Secondly, to examine the level of risk of infectious diseases, alternative measures exist, instead of a blanket ban against sexual minorities. The state would possibly say that the restriction is justified on account of the high risk of transmission of sexually transmitted diseases among the excluded group. However, this justification seems hardly enough. The proportionality test, summarized as a four-tier test by the Supreme Court in Modern Dental College holds that a right can be restricted if “(i) it is designated for a proper purpose; (ii) the measures undertaken to effectuate such a limitation are rationally connected to the fulfillment of that purpose; (iii) the measures undertaken are necessary in that there are no alternative measures that may similarly achieve that same purpose with a lesser degree of limitation; and finally (iv) there needs to be a proper relation (‘proportionality stricto sensu’ or ‘balancing’) between the importance of achieving the proper purpose and the social importance of preventing the limitation on the constitutional right.” Accurate testing for HIV or other infection is a less intrusive measure. It is argued that technology has advanced to the extent of determining infections reliably, “close to a hundred percent success rate.” Continuing to rely on blanket bans introduced before science was able to develop accurate tests is problematic. Therefore, the state has a very high burden to show that no less intrusive measures could be plausibly imposed. It might be difficult to show that nothing less than a permanent ban suffices.
Thirdly, the prohibition perpetuates stereotypes against the excluded groups. The stereotype assumes that all members of sexual minorities are likely to have multiple sexual partners or otherwise are prone to infections. They are considered subordinate to the heterosexual majority and are considered less worthy and credible concerning blood donations. An analogy could be banning men from going to bars altogether relying on data that shows that male presence is a risk factor for sexual assault on women. Even if the data were accurate, one might be hesitant in introducing this prohibition.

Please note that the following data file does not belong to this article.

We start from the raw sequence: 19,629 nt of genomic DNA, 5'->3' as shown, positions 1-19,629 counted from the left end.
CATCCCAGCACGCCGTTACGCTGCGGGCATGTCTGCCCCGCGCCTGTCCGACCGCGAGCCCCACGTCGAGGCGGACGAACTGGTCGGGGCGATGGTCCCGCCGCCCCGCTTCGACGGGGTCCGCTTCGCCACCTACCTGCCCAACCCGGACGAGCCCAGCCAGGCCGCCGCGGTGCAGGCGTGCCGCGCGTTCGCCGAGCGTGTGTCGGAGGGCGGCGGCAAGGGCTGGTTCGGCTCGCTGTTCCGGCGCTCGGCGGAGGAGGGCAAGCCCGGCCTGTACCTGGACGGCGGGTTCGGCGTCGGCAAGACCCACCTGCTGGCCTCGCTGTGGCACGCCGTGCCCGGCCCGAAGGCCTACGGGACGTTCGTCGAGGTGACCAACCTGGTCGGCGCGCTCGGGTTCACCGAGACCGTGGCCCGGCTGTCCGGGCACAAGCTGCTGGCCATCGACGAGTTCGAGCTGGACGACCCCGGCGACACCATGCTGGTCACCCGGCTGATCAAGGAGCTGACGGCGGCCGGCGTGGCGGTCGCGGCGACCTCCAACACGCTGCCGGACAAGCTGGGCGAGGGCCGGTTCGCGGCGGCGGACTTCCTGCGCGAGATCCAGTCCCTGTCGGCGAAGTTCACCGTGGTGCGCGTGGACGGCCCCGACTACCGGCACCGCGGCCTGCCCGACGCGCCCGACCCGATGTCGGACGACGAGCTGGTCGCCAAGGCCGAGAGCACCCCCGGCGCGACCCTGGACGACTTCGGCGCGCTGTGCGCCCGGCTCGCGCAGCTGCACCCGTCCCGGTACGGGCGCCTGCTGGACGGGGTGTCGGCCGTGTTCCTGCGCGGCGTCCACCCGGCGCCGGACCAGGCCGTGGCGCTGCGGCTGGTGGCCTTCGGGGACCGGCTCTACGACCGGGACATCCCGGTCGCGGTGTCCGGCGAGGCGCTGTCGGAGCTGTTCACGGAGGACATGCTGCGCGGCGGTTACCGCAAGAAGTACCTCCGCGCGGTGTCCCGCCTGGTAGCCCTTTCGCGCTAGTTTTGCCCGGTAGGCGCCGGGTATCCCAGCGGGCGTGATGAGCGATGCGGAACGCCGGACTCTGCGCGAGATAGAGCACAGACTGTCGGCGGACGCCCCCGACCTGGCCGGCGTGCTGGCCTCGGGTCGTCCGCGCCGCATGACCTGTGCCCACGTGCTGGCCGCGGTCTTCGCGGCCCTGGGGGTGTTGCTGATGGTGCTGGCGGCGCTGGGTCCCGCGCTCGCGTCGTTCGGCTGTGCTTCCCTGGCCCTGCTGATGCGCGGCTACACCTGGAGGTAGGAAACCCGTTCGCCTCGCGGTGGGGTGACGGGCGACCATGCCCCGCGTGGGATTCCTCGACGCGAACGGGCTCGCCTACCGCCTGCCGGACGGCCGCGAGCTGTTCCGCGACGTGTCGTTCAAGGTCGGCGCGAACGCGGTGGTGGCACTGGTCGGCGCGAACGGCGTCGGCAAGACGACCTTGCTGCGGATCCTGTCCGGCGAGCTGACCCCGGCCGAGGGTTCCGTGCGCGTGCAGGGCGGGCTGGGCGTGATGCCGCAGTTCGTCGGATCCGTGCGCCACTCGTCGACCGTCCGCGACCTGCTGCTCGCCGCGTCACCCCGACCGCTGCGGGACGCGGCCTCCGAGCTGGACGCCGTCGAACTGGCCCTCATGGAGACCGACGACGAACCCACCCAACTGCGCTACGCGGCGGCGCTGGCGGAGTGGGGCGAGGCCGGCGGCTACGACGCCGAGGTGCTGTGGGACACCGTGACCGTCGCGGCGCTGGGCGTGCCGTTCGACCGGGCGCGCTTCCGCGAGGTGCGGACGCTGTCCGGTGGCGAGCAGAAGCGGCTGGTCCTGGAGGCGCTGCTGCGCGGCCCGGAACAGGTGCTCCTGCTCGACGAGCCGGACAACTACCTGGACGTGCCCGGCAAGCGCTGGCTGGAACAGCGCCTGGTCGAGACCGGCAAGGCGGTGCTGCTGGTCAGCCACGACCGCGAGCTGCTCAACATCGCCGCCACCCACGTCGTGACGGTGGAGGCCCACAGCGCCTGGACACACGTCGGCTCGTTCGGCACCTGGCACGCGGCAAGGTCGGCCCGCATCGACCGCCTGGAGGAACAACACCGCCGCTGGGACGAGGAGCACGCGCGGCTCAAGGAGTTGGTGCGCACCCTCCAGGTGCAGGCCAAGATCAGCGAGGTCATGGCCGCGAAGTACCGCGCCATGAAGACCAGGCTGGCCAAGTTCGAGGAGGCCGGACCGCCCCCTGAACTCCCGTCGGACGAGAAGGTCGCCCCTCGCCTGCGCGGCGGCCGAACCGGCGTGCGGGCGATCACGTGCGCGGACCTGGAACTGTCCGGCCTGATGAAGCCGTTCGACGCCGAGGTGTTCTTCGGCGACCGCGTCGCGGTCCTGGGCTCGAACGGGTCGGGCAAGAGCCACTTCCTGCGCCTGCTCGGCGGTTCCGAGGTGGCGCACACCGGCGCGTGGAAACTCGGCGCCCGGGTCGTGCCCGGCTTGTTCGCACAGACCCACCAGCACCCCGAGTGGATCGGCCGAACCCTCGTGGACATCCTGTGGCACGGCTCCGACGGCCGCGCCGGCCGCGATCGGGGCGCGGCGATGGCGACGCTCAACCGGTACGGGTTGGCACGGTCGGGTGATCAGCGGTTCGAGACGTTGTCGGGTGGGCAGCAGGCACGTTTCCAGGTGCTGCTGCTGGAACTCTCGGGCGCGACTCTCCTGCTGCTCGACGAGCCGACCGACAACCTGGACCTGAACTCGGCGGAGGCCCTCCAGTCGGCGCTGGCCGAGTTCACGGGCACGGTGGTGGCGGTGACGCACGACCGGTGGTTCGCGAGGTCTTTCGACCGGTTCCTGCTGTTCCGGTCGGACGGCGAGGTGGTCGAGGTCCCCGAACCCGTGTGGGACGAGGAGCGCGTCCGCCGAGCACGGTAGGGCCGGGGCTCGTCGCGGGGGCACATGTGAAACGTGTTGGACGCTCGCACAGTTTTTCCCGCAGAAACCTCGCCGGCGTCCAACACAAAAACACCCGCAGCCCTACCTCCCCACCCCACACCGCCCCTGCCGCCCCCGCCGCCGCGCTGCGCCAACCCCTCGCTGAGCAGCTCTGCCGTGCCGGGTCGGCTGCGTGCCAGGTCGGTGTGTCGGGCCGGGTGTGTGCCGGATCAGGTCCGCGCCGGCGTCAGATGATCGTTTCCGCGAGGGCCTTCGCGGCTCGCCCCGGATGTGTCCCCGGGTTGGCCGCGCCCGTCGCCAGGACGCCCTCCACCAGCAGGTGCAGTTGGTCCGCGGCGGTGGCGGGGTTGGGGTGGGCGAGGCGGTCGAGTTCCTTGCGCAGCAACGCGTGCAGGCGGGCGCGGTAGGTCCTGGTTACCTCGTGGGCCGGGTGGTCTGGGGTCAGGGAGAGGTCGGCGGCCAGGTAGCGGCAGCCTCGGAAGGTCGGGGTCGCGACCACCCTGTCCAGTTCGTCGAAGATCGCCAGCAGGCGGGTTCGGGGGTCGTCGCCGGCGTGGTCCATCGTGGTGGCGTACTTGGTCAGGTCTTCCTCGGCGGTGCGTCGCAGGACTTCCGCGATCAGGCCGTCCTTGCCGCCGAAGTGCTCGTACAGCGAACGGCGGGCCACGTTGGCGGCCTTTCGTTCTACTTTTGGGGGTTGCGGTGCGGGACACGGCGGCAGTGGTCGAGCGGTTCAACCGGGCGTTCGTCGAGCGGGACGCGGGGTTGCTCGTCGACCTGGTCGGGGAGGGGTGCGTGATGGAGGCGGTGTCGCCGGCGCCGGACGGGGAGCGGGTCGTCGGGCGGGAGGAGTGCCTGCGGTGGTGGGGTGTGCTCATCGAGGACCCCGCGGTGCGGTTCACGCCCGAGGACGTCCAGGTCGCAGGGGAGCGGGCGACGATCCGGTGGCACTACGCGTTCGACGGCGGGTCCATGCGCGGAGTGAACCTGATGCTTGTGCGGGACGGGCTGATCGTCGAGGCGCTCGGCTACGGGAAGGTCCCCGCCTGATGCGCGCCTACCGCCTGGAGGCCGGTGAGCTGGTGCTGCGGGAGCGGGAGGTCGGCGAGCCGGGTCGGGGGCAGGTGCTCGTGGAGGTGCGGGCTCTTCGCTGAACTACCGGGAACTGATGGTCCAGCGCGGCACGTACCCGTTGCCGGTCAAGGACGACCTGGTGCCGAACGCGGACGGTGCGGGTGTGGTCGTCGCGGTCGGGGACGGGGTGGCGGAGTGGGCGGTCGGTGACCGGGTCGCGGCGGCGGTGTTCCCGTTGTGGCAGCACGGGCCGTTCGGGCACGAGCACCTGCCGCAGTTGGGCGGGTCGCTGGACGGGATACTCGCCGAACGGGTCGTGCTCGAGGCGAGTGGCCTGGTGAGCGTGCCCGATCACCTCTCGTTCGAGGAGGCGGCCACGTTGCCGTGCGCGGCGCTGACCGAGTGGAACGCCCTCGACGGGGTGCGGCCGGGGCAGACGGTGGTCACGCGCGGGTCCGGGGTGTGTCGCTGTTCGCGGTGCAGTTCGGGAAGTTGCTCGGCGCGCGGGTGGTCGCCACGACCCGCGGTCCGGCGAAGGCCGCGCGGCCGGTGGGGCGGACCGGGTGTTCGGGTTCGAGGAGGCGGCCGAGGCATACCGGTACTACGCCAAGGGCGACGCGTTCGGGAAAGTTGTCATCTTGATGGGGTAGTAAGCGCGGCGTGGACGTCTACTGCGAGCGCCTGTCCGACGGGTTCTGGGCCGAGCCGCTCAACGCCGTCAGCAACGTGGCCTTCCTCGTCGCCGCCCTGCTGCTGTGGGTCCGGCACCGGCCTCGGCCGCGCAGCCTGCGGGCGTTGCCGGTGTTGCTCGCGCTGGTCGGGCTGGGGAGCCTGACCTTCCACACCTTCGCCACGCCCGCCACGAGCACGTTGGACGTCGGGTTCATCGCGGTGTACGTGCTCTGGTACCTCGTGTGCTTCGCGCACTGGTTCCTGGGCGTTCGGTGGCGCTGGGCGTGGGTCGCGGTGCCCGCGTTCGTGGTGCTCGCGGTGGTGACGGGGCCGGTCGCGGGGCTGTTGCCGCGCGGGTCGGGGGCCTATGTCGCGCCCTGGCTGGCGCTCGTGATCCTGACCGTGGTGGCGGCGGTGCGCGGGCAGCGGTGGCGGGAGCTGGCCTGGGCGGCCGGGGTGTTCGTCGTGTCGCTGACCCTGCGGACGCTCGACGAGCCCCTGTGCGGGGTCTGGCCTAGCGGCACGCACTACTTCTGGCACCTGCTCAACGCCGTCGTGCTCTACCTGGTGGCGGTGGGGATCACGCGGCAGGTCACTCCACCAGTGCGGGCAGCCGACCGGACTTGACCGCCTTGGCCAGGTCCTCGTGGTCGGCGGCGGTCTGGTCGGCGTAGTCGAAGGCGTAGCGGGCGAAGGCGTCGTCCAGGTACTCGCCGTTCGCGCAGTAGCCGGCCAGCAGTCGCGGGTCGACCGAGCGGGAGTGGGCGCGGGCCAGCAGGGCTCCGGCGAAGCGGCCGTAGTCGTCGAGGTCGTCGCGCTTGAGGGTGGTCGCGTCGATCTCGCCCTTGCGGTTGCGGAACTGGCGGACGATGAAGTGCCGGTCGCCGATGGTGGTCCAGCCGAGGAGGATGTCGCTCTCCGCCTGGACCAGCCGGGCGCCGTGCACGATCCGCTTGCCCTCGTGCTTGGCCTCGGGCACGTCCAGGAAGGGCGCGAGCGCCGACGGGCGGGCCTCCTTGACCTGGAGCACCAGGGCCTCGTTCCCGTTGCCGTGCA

In Anuj Garg, the court considered the nature and effect of stereotypes against women who were not allowed to be employed in Bars. The law was struck down as constituting “invidious discrimination perpetrating sexual differences.” This is a slightly different case because rather than rely on any statistical information, the prohibition was based on paternalistic assumptions about what women should do and how they should behave.
In view of the discriminatory nature of permanent prohibition, several countries have adopted deferral policies for sexual minorities. The revised recommendations of the US Food and Drug Administration have proposed a deferral or wait period of 3 months before they could donate blood. Germany has also recently debated the possibility of relaxing the rules of donation. These steps also indicate that less restrictive measures are widely available and used, instead of a permanent ban, as done in India.
Therefore, the blanket ban on blood donation against sexual minorities fails the constitutional mandate of equality and non-discrimination under Articles 14 and 15. An approach sensitive to individual rights will be legally sound and justified. The current guidelines unilaterally stereotype an entire group as risk bearers. A narrowly tailored restriction can make the regulation constitutionally compatible, without undue emphasis on factors like sexual orientation or gender identity.
This post has been authored by Ms. Thulasi K. Raj, Advocate, Supreme Court and Equality Fellow, Centre for Law and Policy Research. She was assisted by Mr. Shantanu Parmar, a student at RGNUL, Punjab. This blog is a part of RSRR’s Excerpts from Experts Blog Series, initiated to bring forth discussion on contemporary issues.